“I think the important thing to fans is, while they want you to win championships, they want to know that when they get down to the last month of the season you still have a shot,” he said. “You’re still playing meaningful games. If you can do that consistently, you’ll make your fans happy.”
Perhaps he was thinking of his Chicago Bulls, who keep selling out the United Center without a team that has any realistic chance of winning a title. Bulls fans predominantly hail from the north and west suburbs, like Cubs fans, and have more disposable income to blow on watching a mediocre team.
But Reinsdorf doesn’t know Sox fans too well if he thinks they’re happy as long as the team is in contention. He has been in charge for 42 years and somehow still can’t figure them out.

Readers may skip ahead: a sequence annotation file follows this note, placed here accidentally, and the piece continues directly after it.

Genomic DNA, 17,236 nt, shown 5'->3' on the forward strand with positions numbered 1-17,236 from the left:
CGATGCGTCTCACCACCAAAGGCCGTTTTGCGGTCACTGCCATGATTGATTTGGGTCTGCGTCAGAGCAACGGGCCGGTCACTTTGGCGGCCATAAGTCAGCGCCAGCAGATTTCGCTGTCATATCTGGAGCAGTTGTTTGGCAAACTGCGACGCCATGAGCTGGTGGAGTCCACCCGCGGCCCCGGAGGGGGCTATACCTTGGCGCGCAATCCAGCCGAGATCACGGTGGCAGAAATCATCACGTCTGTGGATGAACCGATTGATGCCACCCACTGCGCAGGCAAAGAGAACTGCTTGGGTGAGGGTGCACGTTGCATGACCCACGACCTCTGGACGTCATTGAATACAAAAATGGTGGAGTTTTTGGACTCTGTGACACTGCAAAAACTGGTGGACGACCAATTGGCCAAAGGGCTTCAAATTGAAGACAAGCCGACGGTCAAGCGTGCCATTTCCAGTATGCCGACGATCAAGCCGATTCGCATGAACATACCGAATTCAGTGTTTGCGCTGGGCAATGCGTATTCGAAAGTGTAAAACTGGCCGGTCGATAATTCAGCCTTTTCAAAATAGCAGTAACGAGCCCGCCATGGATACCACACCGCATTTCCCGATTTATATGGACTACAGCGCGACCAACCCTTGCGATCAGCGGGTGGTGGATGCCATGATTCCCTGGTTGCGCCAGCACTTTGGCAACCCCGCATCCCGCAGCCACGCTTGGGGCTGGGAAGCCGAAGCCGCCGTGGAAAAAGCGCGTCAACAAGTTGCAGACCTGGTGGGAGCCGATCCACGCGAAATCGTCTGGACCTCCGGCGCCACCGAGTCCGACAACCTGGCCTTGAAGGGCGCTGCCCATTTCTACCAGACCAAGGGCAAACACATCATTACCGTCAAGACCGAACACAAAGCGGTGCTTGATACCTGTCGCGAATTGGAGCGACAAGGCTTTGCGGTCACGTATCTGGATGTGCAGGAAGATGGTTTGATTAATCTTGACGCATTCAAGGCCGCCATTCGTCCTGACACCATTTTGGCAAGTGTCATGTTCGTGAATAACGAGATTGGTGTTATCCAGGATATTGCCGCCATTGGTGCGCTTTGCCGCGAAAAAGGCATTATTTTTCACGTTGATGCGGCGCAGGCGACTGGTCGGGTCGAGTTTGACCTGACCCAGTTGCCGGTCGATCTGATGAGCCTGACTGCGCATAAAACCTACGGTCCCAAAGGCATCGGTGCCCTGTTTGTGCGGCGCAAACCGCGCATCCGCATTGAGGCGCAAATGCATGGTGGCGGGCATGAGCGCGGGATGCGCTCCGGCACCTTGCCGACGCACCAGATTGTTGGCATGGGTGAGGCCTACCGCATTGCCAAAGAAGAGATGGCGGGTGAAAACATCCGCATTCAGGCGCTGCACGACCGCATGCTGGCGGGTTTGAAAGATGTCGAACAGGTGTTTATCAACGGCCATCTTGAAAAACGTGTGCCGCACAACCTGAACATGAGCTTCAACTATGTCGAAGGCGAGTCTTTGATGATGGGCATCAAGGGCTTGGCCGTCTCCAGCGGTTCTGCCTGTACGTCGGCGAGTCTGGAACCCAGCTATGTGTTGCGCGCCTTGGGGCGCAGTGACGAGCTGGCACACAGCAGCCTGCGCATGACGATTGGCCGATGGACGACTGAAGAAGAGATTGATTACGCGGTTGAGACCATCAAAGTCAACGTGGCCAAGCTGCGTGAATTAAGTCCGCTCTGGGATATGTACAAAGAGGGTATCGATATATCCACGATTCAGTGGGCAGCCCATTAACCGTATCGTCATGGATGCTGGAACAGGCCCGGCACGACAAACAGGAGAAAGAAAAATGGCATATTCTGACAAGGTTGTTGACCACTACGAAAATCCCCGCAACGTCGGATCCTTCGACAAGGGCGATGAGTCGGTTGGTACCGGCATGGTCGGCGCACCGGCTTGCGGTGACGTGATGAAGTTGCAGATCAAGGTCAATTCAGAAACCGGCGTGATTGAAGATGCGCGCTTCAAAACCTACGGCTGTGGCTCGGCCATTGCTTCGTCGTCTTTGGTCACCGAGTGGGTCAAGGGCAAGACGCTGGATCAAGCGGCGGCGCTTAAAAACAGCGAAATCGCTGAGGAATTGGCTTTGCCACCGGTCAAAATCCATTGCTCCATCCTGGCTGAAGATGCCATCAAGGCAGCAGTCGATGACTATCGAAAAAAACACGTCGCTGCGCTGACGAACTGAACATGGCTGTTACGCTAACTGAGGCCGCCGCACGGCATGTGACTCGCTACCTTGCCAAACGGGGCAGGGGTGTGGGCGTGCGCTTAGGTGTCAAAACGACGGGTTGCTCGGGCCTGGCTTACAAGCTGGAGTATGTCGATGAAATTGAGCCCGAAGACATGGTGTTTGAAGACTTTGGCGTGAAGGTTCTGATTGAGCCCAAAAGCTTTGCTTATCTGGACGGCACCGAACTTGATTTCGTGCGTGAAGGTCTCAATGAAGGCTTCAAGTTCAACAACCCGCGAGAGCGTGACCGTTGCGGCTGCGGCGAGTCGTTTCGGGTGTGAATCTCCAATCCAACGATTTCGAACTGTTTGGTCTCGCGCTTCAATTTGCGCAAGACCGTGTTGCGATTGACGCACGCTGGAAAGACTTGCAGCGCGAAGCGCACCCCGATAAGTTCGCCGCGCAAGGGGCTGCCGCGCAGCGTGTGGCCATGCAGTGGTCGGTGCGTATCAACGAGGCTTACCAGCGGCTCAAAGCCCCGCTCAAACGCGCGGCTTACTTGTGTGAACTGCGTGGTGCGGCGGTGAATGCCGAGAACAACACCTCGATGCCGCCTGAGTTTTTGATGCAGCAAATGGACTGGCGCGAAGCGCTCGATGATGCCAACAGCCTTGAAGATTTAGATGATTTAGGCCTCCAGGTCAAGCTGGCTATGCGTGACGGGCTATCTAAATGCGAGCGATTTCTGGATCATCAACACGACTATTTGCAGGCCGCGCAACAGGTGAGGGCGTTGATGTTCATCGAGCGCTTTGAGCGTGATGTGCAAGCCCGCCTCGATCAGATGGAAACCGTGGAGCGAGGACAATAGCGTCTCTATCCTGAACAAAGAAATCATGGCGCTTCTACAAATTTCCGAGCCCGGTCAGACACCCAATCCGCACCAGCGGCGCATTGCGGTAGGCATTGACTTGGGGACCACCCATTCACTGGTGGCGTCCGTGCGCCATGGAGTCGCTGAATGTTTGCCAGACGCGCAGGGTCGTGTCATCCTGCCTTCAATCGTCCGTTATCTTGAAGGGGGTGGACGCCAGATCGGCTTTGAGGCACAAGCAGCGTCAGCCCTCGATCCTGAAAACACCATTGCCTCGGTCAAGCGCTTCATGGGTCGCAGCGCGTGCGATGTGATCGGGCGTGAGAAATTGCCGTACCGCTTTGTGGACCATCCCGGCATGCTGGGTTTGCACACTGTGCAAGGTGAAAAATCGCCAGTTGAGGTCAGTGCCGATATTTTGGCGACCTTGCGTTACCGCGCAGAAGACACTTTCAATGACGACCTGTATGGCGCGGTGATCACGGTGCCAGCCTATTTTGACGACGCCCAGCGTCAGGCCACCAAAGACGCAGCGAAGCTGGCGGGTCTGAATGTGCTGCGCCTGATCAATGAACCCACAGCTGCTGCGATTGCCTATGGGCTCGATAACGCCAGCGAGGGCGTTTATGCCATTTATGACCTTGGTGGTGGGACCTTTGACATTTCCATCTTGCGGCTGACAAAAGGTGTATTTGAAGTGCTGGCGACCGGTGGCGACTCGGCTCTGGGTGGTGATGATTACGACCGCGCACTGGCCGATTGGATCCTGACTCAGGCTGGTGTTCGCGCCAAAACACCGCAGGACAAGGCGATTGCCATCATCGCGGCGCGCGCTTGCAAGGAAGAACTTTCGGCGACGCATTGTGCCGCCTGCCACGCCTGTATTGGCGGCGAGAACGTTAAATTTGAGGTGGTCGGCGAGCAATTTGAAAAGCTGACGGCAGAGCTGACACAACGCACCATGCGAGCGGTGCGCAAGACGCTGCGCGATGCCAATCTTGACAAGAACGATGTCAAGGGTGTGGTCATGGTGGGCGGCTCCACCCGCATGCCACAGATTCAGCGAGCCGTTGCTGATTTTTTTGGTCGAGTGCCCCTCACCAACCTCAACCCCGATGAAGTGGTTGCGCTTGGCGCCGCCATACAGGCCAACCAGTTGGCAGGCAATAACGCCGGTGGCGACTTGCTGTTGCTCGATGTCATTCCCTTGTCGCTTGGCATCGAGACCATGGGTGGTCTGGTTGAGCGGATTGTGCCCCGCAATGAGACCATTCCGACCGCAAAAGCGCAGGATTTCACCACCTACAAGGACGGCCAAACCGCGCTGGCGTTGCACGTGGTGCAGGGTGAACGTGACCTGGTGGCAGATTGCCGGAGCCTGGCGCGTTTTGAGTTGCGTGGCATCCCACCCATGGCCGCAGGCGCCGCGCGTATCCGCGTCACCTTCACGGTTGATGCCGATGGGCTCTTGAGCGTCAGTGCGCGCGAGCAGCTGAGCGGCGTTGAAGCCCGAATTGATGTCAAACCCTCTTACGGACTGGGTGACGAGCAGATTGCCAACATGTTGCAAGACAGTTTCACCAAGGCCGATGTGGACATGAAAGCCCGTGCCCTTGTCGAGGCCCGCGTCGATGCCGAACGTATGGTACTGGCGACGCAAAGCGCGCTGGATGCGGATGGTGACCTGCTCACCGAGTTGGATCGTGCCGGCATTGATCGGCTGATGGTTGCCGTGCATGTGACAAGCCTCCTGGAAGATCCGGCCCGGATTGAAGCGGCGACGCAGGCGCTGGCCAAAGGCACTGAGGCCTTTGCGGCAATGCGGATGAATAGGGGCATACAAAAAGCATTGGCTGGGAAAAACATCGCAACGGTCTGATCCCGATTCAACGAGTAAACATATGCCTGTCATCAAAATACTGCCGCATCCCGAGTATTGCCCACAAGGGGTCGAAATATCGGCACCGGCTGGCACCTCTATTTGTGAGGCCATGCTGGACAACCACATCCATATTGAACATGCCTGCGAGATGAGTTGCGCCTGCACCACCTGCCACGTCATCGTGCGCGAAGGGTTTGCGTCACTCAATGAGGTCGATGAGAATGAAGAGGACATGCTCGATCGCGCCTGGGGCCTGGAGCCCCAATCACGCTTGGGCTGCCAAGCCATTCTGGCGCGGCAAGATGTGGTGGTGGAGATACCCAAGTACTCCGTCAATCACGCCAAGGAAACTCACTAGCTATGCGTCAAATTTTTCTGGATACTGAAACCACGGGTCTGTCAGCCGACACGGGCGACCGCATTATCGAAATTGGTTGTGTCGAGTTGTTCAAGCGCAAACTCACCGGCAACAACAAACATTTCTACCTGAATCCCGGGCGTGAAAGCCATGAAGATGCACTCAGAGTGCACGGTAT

Apparently Reinsdorf doesn’t look at all the empty seats at Guaranteed Rate Field as an indication they are not at all happy with the state of the team, which at last look was trying to dig out from a 7-21 start. The “Sell the team” chant at Sox Park also seems to go in one ear and out the other.
But let’s assume for a moment that Reinsdorf is right and that being in contention is the ultimate goal and would bring much happiness to the South Side. That would mean the Sox don’t have to completely dig themselves out of their hole to satisfy their fan base.
All the Sox must do is finish around .500, which should be good enough to keep them in the American League Central race into the last month of the season. With 131 games remaining after Wednesday’s 6-4 victory against the Minnesota Twins, the Sox (10-21) would need to go 71-60 to finish .500.